Tenderness, a sign of vulnerability, is so feared that it is showered on women
with verbal abuse and blows. Men, even more than women, are fettered to gender
roles. Women at least have had the guts to break out of bondage. Only gay men have
had the courage to expose themselves to the woman inside them and to challenge
the current masculinity. I’ve encountered a few scattered and isolated gentle
straight men, the beginnings of a new breed, but they are confused, and entangled
with sexist behaviors that they have not been able to eradicate. We need a new
masculinity and the new man needs a movement.

Lumping the males who deviate from the general norm with man, the
oppressor, is a gross injustice. Asombra pensar que nos hemos quedado en ese pozo
oscuro donde el mundo encierra a las lesbianas. Asombra pensar que hemos, como
femenístas y lesbianas, cerrado nuestros corazónes a los hombres, a nuestros
hermanos los jotos, desheredados y marginales como nosotros. Being the supreme
crossers of cultures, homosexuals have strong bonds with the queer white, Black,
Asian, Native American, Latino, and with the queer in Italy, Australia and the rest of
the planet. We come from all colors, all classes, all races, all time periods. Our role is
to link people with each other—the Blacks with Jews with Indians with Asians with
whites with extraterrestrials. It is to transfer ideas and information from one
culture to another. Colored homosexuals have more knowledge of other cultures;
have always been at the forefront (although sometimes in the closet) of all
liberation struggles in this country; have suffered more injustices and have survived
them despite all odds. Chicanos need to acknowledge the political and artistic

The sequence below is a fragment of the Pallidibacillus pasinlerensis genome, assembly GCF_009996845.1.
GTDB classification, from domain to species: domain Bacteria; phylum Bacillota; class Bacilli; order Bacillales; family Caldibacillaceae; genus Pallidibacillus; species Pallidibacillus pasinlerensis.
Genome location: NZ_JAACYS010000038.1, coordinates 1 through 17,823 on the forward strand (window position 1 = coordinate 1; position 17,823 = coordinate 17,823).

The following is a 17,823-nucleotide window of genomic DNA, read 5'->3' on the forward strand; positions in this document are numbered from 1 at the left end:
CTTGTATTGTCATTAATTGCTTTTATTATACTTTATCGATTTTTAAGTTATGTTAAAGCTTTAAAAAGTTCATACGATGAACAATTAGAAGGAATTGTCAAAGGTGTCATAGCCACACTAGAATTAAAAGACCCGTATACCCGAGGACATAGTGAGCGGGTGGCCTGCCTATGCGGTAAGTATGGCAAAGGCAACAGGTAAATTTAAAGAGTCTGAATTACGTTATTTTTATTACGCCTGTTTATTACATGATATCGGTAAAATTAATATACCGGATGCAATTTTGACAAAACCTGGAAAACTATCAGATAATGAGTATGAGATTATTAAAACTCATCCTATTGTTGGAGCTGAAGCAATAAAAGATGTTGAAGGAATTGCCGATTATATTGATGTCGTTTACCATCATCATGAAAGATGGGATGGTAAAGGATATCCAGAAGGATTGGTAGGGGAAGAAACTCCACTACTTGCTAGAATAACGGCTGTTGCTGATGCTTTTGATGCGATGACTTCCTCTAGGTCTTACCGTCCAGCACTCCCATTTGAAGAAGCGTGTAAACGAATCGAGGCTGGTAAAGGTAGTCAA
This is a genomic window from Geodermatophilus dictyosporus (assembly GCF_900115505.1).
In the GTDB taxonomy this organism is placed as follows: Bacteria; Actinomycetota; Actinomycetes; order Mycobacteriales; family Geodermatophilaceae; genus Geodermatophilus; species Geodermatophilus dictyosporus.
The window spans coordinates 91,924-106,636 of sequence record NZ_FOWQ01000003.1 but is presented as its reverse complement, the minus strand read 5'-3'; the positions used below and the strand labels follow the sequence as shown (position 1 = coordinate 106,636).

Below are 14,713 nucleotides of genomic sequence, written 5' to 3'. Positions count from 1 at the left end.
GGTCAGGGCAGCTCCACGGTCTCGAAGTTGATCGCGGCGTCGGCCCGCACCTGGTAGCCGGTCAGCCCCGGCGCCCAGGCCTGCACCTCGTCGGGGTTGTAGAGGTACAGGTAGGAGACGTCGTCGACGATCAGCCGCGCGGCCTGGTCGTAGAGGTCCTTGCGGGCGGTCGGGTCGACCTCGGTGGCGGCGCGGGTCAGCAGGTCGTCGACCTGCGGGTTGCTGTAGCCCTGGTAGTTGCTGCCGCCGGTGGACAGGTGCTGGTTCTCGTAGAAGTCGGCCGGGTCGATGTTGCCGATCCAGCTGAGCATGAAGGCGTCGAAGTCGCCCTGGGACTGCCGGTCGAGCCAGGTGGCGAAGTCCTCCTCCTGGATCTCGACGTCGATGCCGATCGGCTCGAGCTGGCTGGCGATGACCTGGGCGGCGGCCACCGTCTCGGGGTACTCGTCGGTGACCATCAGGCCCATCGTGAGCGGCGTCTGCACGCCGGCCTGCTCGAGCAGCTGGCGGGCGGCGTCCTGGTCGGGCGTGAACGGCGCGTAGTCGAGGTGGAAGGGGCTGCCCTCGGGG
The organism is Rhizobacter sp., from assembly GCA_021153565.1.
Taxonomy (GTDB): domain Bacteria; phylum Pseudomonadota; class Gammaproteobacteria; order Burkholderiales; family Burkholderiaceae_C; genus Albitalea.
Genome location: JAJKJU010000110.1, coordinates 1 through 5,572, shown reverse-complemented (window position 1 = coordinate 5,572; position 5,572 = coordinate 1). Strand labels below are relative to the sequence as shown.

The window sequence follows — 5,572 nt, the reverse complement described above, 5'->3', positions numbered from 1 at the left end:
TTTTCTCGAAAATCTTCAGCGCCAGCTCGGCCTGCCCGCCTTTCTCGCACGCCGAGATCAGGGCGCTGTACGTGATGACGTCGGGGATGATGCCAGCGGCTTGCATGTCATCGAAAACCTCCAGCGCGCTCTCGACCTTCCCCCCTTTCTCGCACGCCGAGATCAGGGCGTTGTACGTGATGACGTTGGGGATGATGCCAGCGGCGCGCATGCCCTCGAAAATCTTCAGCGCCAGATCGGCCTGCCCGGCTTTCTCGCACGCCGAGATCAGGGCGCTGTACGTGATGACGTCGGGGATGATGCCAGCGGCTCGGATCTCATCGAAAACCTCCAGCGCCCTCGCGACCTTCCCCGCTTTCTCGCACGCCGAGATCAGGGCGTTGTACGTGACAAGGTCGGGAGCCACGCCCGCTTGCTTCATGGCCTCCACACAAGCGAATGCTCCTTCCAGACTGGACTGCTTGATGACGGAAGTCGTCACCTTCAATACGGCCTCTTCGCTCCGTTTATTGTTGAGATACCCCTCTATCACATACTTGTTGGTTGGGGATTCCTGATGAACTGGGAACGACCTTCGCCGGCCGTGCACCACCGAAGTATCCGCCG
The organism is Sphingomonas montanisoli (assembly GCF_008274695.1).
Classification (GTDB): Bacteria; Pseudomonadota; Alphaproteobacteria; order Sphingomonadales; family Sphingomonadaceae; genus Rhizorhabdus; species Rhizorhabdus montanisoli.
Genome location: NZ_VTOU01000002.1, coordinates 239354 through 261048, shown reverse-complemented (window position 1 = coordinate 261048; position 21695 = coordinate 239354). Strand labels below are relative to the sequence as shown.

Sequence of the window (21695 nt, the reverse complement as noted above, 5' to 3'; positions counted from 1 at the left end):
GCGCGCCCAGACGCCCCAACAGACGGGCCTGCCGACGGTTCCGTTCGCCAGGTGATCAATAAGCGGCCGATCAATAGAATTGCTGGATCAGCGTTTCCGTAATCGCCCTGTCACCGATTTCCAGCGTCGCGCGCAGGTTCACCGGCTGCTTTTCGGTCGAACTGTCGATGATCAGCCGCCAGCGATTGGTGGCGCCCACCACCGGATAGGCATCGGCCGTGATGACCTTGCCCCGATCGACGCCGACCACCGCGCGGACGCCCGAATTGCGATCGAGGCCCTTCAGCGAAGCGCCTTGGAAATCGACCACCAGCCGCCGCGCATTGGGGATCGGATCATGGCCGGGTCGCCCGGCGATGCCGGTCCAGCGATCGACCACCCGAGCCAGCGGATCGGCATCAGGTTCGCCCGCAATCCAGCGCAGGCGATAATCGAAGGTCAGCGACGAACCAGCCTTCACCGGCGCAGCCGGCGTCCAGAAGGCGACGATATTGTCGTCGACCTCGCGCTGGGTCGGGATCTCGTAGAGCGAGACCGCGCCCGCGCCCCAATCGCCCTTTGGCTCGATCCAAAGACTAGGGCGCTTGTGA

contributions of their queer. People, listen to what your joteria is saying.
The mestizo and the queer exist at this time and point on the evolutionary
continuum for a purpose. We are a blending that proves that all blood is intricately
woven together, and that we are spawned out of similar souls.

Gloria Anzaldúa

Artist: Beatriz Guzman Velasquez

Artist: Beatriz Guzman Velasquez

 
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Posted by on January 22, 2013 in Historical radical pieces

 

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A Taste of Power: A Black Woman’s Story

A woman in the Black Power movement was considered, at best, irrelevant. A woman asserting herself was a pariah. A woman attempting the role of leadership was, to my proud black Brothers, making an alliance with the “counter-revolutionary, man-hating, lesbian, feminist white bitches.” It was a violation of some Black Power principle that was left undefined. If a black woman assumed a role of leadership, she was said to be eroding black manhood, to be hindering the progress of the black race. She was an enemy of black people. Her strategy for functioning as a woman was to rely on the membership’s loyalty to Newton, and it worked, to an extent: …I had introduced a number of women in the party’s administration.

There were too many women in command of the affairs of the Black Panther Party, numerous men were grumbling…. It was a given that the entire Black Power movement was handicapped by the limited roles the Brothers allowed the Sisters and by the outright oppressive behavior of men toward women. This had meant little to me personally, however…. And because of Huey — and now Larry — I had been able to deflect most of the chauvinism of Black Panther men. My leadership was secure. Thus, in installing Sisters in key positions, I had not considered this business. I had only considered the issue of merit, which had no gender…. Oddly, I had never thought of myself as a feminist. I had even been denounced by certain radical feminist collectives as a “lackey” for men. That charge was based on my having written and sung two albums of songs that my female accusers claimed elevated and praised men. Resenting that label, I had joined the majority of black women in America in denouncing feminism. It was an idea reserved for white women, I said, assailing the women’s movement, wholesale, as either racist or inconsequential to black people. Sexism was a secondary problem. Capitalism and racism were primary. I had maintained that position even in the face of my exasperation with the chauvinism of Black Power men in general and Black Panther men in particular. Now hearing the ugly intent of my opponent’s words [one of her opponents in the 1974 election of the Oakland City Council, a black man, had denounced her as a lesbian!, I trembled with a fury long buried. I recognized the true meaning of his words. He was not talking about making love with women — he was attacking me for valuing women.